A series of grandiosely cheeky performances in various spaces in New York, and a recording released on New Amsterdam Records in 2010, were heralded for embodying an emergent genre-crossing scene widely known as “indie classical” or “alt-classical.”
Marks and Hughes worked on Vol. 2, but the project ended with their relationship. “I haven’t even sung through any of it or even really hummed through it since 2012,” Hughes said. “When you create something like that with somebody, it becomes a part of you, and so when you’re no longer with that person, it’s hard to revisit.”
Electronic samples on the album, and passages in Marks’ libretto, memorialize inside jokes and moments in their real-life romance. “When I hear these things, it’s hard to remember,” Hughes said. “It’s like an audio graveyard.”
“But it’s also beautiful,” she added. “It was a time in both of our lives that we were so creative, and we were young and poor and nobody knew us, and so we didn’t care. We wrote what we wrote.”
That sincerity was a through line in Marks’ music and motivated his exhaustive engagement with musical genres that might be looked down on by other composers. “One of the things that I respect about Christian music and Christian pop music is that they’re willing to get sentimental,” he told The Brooklyn Rail in 2010. “I think you can actually mess with people’s heads way more by going the sentimental route, playing with their heartstrings.” Since his death, moments on the “Little Death” album that might have once sounded arch — hokey chord progressions, campy melodic hooks — can unexpectedly arouse tears.
And at the core of Marks’ compositional voice was his actual voice: a shape-shifting but always identifiable timbre that traversed a range as broad as his musical influences, whether the guttural bellows of his bonkers cover of the novelty song “Donde Esta Santa Claus” or the sickly sweet falsetto deployed to embody a Karen Carpenter-obsessed, disaffected teenager in “A Song for Wade (This is not that song).” With his death, that irreplaceable component of much of his music is gone.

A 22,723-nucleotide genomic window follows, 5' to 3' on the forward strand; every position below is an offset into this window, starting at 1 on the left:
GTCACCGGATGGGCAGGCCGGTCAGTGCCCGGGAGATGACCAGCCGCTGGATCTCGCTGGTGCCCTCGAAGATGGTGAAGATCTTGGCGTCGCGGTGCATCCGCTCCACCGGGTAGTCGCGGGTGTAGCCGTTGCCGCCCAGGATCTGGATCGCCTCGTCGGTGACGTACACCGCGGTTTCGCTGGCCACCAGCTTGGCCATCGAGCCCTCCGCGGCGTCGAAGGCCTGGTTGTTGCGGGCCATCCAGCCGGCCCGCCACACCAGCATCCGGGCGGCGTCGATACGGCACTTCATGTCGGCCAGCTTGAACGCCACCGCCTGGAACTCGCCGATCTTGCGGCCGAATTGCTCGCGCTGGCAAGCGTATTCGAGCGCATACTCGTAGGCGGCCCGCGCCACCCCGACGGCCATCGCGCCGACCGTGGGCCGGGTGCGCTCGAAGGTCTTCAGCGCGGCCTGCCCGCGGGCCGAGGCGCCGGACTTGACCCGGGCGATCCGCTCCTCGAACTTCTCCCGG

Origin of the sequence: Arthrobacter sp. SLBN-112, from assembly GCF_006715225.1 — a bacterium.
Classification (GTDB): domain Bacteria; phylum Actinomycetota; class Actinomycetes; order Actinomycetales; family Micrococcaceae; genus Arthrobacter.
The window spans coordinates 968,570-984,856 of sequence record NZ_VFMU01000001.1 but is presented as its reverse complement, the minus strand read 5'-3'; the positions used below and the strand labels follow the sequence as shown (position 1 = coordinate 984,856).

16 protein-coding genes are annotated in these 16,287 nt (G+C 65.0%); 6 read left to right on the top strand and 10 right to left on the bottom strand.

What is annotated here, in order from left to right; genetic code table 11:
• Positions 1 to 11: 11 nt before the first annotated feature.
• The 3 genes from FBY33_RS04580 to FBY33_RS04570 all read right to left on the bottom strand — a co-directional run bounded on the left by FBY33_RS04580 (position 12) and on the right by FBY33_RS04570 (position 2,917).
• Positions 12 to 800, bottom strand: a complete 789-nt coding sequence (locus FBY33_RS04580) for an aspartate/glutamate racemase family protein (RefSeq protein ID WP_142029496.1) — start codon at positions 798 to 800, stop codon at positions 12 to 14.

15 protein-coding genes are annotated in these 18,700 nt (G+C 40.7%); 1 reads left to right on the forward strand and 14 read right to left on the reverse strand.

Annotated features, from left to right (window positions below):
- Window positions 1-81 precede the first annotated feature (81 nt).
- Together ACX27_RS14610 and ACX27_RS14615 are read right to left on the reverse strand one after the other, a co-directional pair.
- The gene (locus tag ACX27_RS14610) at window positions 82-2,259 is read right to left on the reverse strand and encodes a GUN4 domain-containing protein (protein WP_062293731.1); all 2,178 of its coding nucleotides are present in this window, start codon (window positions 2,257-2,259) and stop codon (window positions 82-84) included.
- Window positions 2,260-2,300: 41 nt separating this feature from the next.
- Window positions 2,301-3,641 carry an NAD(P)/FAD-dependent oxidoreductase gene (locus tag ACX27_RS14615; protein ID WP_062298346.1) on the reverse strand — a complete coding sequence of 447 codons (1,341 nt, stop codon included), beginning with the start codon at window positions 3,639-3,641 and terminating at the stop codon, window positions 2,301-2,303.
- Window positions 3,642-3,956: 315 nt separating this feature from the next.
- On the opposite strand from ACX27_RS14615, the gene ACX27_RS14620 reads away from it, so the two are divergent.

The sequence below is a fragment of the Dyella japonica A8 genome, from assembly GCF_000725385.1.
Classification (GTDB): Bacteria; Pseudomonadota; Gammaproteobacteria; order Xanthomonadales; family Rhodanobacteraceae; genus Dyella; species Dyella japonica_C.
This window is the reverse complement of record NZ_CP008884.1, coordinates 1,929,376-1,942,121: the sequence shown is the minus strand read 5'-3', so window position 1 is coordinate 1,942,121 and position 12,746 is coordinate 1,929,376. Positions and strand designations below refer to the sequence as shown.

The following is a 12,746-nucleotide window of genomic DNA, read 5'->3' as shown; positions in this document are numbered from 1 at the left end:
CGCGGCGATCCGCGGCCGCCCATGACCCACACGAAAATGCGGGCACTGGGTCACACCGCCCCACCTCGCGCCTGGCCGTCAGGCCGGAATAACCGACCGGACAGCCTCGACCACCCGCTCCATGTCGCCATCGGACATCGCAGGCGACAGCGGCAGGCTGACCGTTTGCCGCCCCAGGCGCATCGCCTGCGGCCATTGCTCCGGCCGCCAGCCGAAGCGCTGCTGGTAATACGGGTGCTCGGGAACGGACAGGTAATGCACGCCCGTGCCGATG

“So many of the pieces that he wrote for himself to sing, it would not work without him,” said composer Ted Hearne. Hearne sang in a “praise choir” assembled to accompany an early run of “The Little Death” and will take on Marks’ part for the Prototype revival. Since the piece lacks a fully notated score, Hearne is learning the music primarily by listening closely to the album.
“I have to be able to perform it with as much confidence and moxie and guts as he would,” he said. He helped persuade Hughes to sing, telling her, she recalled, “If you don’t do it, the piece dies with Matt.”
“The Little Death” was Kouyoumdjian’s first introduction to Marks’ music. She was so captivated by a 2010 performance that, as she was leaving the concert, she walked into a glass door and broke her nose. She and Marks met a couple years later to discuss a potential collaboration with her ensemble, Hotel Elefant, and began dating. (That project was recorded before Marks’ death and will be part of a future release of his music on New Amsterdam.)